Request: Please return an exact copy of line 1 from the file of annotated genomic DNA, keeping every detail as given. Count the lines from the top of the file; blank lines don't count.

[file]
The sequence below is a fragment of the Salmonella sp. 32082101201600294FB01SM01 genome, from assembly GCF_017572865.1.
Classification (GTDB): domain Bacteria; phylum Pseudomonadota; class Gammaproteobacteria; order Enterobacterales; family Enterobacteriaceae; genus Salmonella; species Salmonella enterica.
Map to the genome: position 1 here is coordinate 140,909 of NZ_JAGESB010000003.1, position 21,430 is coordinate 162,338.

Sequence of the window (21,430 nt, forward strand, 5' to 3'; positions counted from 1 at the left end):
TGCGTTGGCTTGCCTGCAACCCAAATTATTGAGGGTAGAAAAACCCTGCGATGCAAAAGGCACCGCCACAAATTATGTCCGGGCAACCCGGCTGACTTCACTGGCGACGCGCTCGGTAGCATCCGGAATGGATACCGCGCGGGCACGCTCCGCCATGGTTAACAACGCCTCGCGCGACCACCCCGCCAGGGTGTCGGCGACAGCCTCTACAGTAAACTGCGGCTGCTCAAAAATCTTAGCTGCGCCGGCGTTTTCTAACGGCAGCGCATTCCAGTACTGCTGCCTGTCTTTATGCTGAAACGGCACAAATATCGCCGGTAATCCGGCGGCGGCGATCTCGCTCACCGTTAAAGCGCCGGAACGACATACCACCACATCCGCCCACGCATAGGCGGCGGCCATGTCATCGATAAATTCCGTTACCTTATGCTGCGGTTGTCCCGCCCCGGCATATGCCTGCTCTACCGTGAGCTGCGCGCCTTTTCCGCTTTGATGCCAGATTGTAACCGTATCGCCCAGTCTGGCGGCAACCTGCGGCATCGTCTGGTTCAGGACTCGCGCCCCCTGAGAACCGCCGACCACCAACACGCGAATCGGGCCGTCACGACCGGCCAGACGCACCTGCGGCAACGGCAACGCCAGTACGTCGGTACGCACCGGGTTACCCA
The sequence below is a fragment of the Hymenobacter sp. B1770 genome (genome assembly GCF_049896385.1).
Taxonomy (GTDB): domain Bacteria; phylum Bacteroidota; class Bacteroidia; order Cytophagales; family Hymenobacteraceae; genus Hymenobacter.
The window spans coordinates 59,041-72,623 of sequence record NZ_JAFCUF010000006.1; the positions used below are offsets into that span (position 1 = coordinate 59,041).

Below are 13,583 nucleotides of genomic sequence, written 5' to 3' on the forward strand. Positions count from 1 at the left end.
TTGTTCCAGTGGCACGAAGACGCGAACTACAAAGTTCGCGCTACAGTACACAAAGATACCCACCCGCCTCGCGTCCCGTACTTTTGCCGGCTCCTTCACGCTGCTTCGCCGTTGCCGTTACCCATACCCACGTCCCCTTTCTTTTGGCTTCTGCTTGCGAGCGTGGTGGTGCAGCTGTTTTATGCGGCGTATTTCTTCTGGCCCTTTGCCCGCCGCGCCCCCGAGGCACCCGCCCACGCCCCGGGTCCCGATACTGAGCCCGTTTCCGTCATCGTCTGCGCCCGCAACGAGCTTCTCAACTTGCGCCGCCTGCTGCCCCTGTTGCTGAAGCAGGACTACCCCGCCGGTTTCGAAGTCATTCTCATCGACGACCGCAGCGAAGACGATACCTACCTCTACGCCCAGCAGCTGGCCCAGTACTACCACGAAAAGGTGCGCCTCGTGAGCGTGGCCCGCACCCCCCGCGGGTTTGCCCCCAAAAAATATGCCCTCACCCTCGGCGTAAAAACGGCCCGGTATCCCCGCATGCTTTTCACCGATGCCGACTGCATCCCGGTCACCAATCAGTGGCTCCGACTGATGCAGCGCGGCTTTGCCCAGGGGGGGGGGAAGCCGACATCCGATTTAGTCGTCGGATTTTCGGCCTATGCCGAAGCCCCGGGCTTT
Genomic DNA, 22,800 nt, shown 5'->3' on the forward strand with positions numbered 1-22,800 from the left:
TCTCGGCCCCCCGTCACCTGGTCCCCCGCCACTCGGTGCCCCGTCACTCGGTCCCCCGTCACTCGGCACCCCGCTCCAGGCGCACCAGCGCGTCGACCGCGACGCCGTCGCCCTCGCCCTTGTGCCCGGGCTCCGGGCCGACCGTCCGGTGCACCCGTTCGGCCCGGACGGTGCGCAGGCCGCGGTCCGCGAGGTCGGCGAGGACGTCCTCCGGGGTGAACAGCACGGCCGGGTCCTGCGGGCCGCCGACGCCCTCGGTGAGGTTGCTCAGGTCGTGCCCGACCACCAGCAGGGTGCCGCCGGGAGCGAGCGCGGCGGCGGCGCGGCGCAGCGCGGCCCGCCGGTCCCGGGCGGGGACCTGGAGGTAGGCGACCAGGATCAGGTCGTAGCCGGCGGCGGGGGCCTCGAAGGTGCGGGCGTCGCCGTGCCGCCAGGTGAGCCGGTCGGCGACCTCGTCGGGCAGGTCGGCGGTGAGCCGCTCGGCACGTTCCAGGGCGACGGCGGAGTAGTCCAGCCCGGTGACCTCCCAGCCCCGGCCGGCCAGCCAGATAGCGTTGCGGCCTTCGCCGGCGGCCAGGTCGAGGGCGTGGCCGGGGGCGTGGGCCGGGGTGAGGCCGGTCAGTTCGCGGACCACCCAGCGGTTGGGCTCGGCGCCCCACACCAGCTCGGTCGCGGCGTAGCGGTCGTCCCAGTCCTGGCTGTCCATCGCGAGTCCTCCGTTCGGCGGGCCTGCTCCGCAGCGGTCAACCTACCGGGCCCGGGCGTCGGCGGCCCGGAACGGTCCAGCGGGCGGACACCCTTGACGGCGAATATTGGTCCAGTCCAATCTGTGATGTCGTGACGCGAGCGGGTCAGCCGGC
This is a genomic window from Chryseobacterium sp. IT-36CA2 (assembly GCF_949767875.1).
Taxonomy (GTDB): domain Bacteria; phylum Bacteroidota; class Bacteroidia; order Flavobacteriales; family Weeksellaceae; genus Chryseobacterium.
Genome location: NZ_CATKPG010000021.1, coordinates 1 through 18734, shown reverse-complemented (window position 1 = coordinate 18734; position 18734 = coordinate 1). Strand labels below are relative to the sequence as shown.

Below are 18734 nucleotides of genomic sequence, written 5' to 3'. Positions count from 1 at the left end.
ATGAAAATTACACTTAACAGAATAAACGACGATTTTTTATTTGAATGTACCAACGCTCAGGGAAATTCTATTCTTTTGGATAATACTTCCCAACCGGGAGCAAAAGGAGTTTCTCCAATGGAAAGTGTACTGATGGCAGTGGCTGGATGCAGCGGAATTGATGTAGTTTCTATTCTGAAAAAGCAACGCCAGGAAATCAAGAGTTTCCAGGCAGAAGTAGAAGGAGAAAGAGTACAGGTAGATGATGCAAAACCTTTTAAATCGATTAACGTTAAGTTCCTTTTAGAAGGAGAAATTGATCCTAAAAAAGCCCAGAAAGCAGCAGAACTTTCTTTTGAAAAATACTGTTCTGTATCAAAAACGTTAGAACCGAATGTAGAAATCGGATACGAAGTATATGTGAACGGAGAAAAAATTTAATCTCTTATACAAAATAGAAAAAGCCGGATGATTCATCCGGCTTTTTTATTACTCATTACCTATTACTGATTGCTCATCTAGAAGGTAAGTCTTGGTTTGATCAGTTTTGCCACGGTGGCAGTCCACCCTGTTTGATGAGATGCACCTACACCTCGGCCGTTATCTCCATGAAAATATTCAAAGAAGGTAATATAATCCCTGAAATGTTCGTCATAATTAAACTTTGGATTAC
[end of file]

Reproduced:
The sequence below is a fragment of the Salmonella sp. 32082101201600294FB01SM01 genome, from assembly GCF_017572865.1.